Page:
Treatment equality is achieved by when the ratio of false negatives and false positives (i.e., or ) is the same for both protected group categories. The term “treatment” is used to convey that such ratios can be a policy lever with which to achieve other kinds of fairness. For example, if false negatives are taken to be more costly for men than women so that conditional procedure accuracy equality can be achieved, men and women are being treated differently by the algorithm. Incorrectly classifying a failure on parole as a success, say, is a bigger mistake for men. The relative numbers of false negatives and false positives across protected group categories also can by itself be viewed as a problem in criminal justice risk assessments (Angwin et al., 2016). Chouldechova (2016: section 2.1) addresses similar issues, but through the false negative rate and the false positive rate: our and , respectively.

Total fairness is achieved by when (1) overall accuracy equality, (2) statistical parity, (3) conditional procedure accuracy equality, (4) conditional use accuracy equality, and (5) treatment equality are all achieved. Although a difficult pill for some to swallow, we will see that in practice, total fairness cannot be achieved.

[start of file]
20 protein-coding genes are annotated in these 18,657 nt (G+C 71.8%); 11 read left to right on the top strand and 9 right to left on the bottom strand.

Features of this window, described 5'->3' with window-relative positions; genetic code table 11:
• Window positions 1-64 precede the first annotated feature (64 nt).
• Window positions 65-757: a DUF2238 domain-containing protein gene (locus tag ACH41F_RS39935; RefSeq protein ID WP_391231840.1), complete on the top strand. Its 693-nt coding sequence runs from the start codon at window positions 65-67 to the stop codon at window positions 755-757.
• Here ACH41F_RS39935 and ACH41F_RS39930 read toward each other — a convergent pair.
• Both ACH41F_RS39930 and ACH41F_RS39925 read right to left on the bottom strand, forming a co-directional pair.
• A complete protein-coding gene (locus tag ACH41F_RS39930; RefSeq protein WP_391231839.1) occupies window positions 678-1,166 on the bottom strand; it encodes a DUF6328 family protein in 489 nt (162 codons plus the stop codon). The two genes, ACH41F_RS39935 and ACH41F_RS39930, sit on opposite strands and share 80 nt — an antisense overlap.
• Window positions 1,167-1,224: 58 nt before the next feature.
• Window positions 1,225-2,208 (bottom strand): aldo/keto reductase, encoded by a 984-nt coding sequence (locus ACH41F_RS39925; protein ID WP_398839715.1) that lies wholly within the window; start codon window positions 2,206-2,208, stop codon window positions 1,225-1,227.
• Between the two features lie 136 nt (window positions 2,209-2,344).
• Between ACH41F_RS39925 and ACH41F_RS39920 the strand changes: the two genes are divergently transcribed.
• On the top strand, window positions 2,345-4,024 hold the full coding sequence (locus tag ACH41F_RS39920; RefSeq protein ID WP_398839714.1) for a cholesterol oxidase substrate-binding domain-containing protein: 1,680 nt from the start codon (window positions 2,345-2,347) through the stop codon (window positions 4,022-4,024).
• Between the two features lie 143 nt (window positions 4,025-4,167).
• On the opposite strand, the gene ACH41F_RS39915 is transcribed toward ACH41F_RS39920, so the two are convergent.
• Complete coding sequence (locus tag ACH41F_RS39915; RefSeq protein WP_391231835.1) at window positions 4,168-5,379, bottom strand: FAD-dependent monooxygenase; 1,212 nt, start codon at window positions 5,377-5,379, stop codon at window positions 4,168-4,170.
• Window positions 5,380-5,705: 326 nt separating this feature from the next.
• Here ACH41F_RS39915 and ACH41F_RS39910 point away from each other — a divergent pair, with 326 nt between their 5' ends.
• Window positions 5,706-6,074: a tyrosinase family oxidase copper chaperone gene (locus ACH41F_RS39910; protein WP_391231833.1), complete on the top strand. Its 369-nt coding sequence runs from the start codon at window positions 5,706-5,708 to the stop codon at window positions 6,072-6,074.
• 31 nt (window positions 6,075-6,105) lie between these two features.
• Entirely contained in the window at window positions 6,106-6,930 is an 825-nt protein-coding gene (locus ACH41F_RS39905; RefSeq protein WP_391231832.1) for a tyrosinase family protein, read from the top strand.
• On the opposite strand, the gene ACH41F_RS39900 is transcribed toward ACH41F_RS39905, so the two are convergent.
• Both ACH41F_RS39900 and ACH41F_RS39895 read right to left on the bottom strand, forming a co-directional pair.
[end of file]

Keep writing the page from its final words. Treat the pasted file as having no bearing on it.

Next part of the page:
Each of the definitions of fairness apply when there are more than two outcome categories. However, there are more statistical summaries that need to be reviewed. For example, when there are three response classes, there are three ratios of false negatives to false positives to be examined. There are also other definitions of fairness not discussed because they currently cannot be operationalized in a useful manner. For example, nearest neighbor parity is achieved if similarly situated individuals are treated similarly (Dwork et al., 2012). Similarly situated is measured by the Euclidian distance between the individuals in predictor space. Unfortunately, the units in which the predictors are measured can make an important difference, and standardizing them just papers over the problem. This is a wellknown difficulty with all nearest neighbor methods (Hastie et al., 2009: Chapter 13).
5 Estimation Accuracy
We build now on work by Buja and his colleagues (2017). When the procedure is applied to the IID data, the resulting can be seen as estimating the true response surface. But even asymptotically, there is no credible claim that the true response surface is being estimated in an unbiased manner. The same applies to the probabilities from a crosstabulation of by